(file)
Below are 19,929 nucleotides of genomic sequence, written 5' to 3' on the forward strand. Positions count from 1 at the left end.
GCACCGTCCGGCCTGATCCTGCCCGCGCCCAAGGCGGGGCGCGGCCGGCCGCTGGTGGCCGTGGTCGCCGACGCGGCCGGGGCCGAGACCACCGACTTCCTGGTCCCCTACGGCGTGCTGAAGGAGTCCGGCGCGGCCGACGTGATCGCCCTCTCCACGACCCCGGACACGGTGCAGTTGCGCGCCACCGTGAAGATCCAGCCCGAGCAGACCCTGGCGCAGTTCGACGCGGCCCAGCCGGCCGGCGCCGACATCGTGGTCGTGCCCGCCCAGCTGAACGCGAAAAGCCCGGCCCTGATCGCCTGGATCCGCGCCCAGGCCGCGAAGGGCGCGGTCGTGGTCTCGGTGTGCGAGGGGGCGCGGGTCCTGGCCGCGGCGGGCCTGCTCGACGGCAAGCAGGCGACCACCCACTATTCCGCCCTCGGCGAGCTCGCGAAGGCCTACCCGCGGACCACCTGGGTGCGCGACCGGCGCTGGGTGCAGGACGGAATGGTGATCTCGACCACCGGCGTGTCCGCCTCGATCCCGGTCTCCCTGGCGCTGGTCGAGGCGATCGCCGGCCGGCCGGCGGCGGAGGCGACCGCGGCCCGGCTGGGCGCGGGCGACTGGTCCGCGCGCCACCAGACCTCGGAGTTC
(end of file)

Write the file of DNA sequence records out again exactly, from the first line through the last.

Below are 19,929 nucleotides of genomic sequence, written 5' to 3' on the forward strand. Positions count from 1 at the left end.
GCACCGTCCGGCCTGATCCTGCCCGCGCCCAAGGCGGGGCGCGGCCGGCCGCTGGTGGCCGTGGTCGCCGACGCGGCCGGGGCCGAGACCACCGACTTCCTGGTCCCCTACGGCGTGCTGAAGGAGTCCGGCGCGGCCGACGTGATCGCCCTCTCCACGACCCCGGACACGGTGCAGTTGCGCGCCACCGTGAAGATCCAGCCCGAGCAGACCCTGGCGCAGTTCGACGCGGCCCAGCCGGCCGGCGCCGACATCGTGGTCGTGCCCGCCCAGCTGAACGCGAAAAGCCCGGCCCTGATCGCCTGGATCCGCGCCCAGGCCGCGAAGGGCGCGGTCGTGGTCTCGGTGTGCGAGGGGGCGCGGGTCCTGGCCGCGGCGGGCCTGCTCGACGGCAAGCAGGCGACCACCCACTATTCCGCCCTCGGCGAGCTCGCGAAGGCCTACCCGCGGACCACCTGGGTGCGCGACCGGCGCTGGGTGCAGGACGGAATGGTGATCTCGACCACCGGCGTGTCCGCCTCGATCCCGGTCTCCCTGGCGCTGGTCGAGGCGATCGCCGGCCGGCCGGCGGCGGAGGCGACCGCGGCCCGGCTGGGCGCGGGCGACTGGTCCGCGCGCCACCAGACCTCGGAGTTC